Same, same….. But different.March 6, 2008
There is a few similarities between bicycle and motorcycle travelling.
The most important one, and why I like it so much, is you’re free! You can come and go as you please without restrictions.
Both motorbike and pushbike have a couple of pro’s and cons;
With a motorbike you can…
… Take people with you for a day.
… Go at the same speed as the rest of the traffic so it doesn’t seem too hectic.
… Ride through sand, although it’s not easy.
… Not smell roadkill like you do on bicycle.
… Get rid of people following you easier.
… Go 20 or 30km more if you need too.
… And of course, look super cool
But, with a bicycle you can…
… Push it if something breaks, or fix it yourself.
… Hear the birds singing and see every flower and butterfly.
… Travel 5 times longer ’cause you don’t spend more on petrol and oil then you do on food and accommodation.
… Easily stop to take a picture or have a chat.
… Go anytime, even when there is no petrol.
… Eat as much chocolate as you like without the need to feel guilty.
All together I have to say I prefer to travel by bicycle but go on shorter trips by motorbike.
Good thing that this is exactly what I am doing
India continues to surprise me. Such generosity and friendliness of some people I’ve met. I hadn’t expected.
Prime example Would be the friends and family of Hermant in Mount Abu and Abu Road.
Sanjay, who showed me around and promised to get my mobile fixed that hadn’t worked since I dropped it in Delhi. When it couldn’t be repaired he gave me another one! Sadly that got stolen 3 days later.
He also showed Wouter, a cyclingdutchguy you’ll find on http://www.wprinsen.web-log.nl, and me a temple up a hill where a Gujarat family where on a pilgrimage and invited us into the temple with them to take photo’s. Afterwards they offered us lunch.
Then there is Hermants sister-in-law, who made me many cups of tea and dressed me up in her sari’s. She even gave me one to keep!
The rest of the family who live in Abu Road invited me to stay with them two nights.
I visited the school where Hermants brother works and try to teach the kids there a dutch song (hoofd-schouders-knie-en-teen..) I failed miserably. Lucky I missed my calling to become a teacher.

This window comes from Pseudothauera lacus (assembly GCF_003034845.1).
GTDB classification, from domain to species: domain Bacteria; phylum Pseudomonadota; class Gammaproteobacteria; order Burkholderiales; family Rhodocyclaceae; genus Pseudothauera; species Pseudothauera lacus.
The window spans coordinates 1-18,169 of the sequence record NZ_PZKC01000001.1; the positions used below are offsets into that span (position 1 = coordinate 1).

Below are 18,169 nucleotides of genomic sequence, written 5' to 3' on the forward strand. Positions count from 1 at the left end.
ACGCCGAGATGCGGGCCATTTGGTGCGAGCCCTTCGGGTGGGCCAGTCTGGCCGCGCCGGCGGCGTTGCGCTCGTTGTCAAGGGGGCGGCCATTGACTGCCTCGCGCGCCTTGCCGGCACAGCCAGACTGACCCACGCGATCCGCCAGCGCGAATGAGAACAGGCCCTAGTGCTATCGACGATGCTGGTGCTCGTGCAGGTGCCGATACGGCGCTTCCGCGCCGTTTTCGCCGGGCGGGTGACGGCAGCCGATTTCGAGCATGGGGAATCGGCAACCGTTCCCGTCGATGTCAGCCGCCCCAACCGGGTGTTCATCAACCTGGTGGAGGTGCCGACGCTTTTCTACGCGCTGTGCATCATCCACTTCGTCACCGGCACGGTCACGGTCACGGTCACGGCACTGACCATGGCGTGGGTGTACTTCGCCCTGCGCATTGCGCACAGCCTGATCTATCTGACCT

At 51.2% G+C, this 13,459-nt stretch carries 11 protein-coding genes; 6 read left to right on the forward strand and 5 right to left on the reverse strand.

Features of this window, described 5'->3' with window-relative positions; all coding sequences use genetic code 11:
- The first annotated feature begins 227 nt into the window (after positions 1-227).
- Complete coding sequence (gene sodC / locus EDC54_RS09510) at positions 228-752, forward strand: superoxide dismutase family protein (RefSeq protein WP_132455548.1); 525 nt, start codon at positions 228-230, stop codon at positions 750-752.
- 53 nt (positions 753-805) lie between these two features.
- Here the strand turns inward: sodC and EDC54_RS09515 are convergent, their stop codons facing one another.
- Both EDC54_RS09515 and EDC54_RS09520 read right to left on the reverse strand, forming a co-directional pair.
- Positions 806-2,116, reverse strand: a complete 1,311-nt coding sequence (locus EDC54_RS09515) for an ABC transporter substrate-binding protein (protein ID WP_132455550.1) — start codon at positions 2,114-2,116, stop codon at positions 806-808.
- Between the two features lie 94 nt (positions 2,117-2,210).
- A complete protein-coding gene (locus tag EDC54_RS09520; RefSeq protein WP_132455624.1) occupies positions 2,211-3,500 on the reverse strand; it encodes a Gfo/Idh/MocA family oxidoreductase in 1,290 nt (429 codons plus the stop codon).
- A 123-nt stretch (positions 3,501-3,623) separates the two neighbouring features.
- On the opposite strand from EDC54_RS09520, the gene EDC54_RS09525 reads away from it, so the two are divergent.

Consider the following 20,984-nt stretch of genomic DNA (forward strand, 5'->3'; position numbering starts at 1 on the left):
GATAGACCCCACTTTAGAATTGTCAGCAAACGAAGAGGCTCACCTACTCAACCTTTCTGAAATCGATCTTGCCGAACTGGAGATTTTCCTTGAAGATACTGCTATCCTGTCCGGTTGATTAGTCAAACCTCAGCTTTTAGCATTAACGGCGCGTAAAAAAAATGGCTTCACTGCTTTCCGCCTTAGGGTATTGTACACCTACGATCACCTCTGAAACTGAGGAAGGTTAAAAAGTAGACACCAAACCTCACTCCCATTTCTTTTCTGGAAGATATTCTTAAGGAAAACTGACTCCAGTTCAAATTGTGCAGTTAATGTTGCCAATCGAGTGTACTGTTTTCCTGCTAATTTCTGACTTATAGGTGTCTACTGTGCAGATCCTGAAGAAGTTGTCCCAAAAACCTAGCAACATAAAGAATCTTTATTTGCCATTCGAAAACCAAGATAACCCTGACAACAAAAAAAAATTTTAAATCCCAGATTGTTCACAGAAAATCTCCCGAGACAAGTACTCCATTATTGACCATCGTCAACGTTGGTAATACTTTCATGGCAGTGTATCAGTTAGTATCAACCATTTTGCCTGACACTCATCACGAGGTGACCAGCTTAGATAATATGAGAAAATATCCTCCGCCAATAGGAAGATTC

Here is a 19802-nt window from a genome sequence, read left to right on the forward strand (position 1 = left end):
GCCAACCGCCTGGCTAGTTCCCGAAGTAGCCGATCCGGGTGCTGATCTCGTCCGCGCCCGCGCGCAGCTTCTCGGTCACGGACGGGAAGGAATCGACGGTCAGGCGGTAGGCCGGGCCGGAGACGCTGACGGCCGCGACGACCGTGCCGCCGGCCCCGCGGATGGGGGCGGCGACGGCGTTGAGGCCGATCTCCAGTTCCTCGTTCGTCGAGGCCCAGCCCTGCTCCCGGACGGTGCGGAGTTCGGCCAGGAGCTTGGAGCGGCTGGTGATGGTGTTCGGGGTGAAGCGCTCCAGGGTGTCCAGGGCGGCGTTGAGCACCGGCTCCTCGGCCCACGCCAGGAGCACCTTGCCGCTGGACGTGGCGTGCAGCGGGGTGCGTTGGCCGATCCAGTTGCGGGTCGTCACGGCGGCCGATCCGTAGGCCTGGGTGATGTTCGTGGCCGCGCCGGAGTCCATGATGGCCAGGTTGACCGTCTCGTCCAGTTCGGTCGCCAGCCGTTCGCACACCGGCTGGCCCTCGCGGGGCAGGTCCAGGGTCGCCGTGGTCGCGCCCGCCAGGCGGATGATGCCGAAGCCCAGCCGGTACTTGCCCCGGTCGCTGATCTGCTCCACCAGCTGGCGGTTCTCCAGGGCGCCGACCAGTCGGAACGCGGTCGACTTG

One of the girls from the family decorated my hands with ‘Mahendra’ a henna-tattoo that woman usually get when there is something to celebrate.
In the evening we had a nice gathering of family and friends singing and dancing along on Bollywood songs.
I shared a room with 22-year old Indu and we spent half the night chatting away ’bout things girls chat about; “Do you have arranged marriages in your country…?” …. ” So, what if you don’t find love?” …..
When I finally managed to drag myself away from Abu I slowly started making my way back north. Via small desert roads, half of which weren’t even on the map at all, where tulbanded men ride camels or invite me for tea. I got to the small village of Khudi, I never planned to go on a camel-safari after I did one 5 years ago in Morocco. Just can’t be bothered bargaining with hassling touts and being stuck in the desert with sleazy camel-men…
But then I arrived at Badal Singhs place, A lovely quiet and honest men that runs a family guesthouse and organises camel-treks for a price you can’t bargain for.
He was very surprised when I showed him the way I came on a map. “That road is illegal for tourist!, to close to Pakistan border..”
So there I found myself on a camel. In a desert together with Marc from France who happened to know a lot about stars, and you can REALLY see many stars when you sleep out there in the open, I even saw the Milkyway!
And there was a lovely Italian couple who only stayed with us one night.
And of course Vikram, our saviour in times of trouble..